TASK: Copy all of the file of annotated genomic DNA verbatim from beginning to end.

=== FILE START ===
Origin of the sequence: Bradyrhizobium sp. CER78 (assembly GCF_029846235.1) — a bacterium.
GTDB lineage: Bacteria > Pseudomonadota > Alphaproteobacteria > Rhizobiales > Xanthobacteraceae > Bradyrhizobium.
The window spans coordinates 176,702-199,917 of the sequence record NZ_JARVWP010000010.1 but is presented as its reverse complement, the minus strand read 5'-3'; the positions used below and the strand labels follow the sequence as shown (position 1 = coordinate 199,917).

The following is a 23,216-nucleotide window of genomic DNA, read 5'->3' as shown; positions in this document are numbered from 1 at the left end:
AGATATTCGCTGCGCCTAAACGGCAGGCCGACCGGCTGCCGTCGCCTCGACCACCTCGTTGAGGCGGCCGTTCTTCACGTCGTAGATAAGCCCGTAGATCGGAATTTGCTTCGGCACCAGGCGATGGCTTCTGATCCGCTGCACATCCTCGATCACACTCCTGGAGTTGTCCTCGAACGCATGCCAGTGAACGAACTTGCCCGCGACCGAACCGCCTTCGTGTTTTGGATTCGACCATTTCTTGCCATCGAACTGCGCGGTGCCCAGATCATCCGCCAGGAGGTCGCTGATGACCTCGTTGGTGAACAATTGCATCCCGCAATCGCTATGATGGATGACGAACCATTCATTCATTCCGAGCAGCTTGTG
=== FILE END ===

Origin of the sequence: Bradyrhizobium sp. CER78 (assembly GCF_029846235.1) — a bacterium.
GTDB lineage: Bacteria > Pseudomonadota > Alphaproteobacteria > Rhizobiales > Xanthobacteraceae > Bradyrhizobium.
The window spans coordinates 176,702-199,917 of the sequence record NZ_JARVWP010000010.1 but is presented as its reverse complement, the minus strand read 5'-3'; the positions used below and the strand labels follow the sequence as shown (position 1 = coordinate 199,917).

The following is a 23,216-nucleotide window of genomic DNA, read 5'->3' as shown; positions in this document are numbered from 1 at the left end:
AGATATTCGCTGCGCCTAAACGGCAGGCCGACCGGCTGCCGTCGCCTCGACCACCTCGTTGAGGCGGCCGTTCTTCACGTCGTAGATAAGCCCGTAGATCGGAATTTGCTTCGGCACCAGGCGATGGCTTCTGATCCGCTGCACATCCTCGATCACACTCCTGGAGTTGTCCTCGAACGCATGCCAGTGAACGAACTTGCCCGCGACCGAACCGCCTTCGTGTTTTGGATTCGACCATTTCTTGCCATCGAACTGCGCGGTGCCCAGATCATCCGCCAGGAGGTCGCTGATGACCTCGTTGGTGAACAATTGCATCCCGCAATCGCTATGATGGATGACGAACCATTCATTCATTCCGAGCAGCTTGTG